hi INDiA Copyright 2020
London, July 23
Supermarkets in the UK have warned that the rising number of retail workers being forced to self-isolate due to Covid-19 has started to threaten the availability of some products.
New figures issued on Thursday revealed that more than 600,000 people were ordered to self-isolate by the National Health Service (NHS) Covid-19 Test and Trace app in the week to July 15, Xinhua news agency reported.
Businesses complained about worker shortages because staff are self-isolating, saying the situation has threatened to disrupt food and fuel supplies.
Shoppers posted pictures of empty shelves in supermarkets across the country as industry leaders demanded urgent action to stop supplies from being hit further.
Meanwhile, emergency services, public transport and postal deliveries have all been hit by staff shortages in recent days, according to local media reports.
On Thursday, the British Retail Consortium called for staff in stores and suppliers to be allowed to work even if they get an alert to self-isolate, provided they are double vaccinated or can show a negative Covid test.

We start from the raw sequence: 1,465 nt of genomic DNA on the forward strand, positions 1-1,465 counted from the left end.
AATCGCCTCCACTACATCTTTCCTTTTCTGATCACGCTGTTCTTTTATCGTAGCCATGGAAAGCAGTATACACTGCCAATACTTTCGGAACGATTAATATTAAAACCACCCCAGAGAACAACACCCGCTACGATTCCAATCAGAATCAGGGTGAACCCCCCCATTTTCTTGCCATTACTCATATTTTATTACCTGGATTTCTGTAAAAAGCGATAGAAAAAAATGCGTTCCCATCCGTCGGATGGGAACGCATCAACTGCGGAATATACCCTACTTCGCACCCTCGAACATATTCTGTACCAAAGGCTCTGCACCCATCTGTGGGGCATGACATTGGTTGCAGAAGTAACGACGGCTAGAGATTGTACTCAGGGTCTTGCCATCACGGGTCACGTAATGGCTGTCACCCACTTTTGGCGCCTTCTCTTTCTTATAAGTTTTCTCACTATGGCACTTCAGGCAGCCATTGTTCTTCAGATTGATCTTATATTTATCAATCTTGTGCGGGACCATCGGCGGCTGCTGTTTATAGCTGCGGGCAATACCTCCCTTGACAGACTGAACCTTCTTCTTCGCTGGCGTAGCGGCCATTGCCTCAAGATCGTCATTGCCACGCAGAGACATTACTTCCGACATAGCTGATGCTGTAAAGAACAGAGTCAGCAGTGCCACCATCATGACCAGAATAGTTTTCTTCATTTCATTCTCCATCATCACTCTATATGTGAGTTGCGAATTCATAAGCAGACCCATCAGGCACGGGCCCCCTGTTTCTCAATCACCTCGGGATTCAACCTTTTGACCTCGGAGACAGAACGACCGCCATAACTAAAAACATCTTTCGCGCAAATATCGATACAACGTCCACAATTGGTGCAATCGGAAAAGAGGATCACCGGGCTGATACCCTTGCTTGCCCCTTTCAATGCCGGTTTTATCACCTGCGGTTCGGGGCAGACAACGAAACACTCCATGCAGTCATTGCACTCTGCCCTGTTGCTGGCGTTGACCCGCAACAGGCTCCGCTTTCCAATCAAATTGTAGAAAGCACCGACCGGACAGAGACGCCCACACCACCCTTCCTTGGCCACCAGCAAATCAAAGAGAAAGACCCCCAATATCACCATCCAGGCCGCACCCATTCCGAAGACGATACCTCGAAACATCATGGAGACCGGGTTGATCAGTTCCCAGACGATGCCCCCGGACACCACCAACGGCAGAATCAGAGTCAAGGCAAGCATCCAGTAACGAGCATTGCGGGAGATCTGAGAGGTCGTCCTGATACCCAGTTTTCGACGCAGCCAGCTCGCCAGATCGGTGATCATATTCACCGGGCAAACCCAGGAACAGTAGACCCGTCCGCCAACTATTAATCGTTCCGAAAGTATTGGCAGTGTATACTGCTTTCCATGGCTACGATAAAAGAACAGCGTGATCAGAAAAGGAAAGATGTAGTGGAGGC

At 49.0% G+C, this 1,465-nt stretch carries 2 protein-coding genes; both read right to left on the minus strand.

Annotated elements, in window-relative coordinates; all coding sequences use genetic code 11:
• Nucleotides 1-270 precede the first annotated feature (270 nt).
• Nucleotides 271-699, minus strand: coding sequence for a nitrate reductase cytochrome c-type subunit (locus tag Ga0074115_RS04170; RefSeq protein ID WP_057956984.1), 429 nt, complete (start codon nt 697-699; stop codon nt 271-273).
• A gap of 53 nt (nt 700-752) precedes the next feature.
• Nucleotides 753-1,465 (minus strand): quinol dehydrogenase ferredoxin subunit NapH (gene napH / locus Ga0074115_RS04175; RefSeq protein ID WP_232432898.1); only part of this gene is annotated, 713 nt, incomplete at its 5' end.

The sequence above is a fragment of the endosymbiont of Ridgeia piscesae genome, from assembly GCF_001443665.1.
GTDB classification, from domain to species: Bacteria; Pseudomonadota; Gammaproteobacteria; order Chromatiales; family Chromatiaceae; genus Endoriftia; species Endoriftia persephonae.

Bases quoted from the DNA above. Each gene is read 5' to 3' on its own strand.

Prime Minister Boris Johnson apologised to businesses for the disruption, but he insisted the test-and-trace app is a vital tool in the battle against the virus.
The public has been urged not to panic buy.
The UK’s Business Secretary Kwasi Kwarteng said: “I don’t want people to get the impression that every shelf in every supermarket is bare – that is not the case but we are certainly concerned about instances of shortages, we are looking at the supply chains of critical industries and we are reviewing that situation.” According to the government guideline, isolation rules will last until August 16.
From that date, people who are fully vaccinated and under-18s will be able to avoid self-isolating by taking daily Covid tests.
England has recently lifted most restrictions as part of the final step of the roadmap out of the lockdown.
But scientists have warned that lifting all restrictions at this stage could increase likelihood of dangerous variants. IANS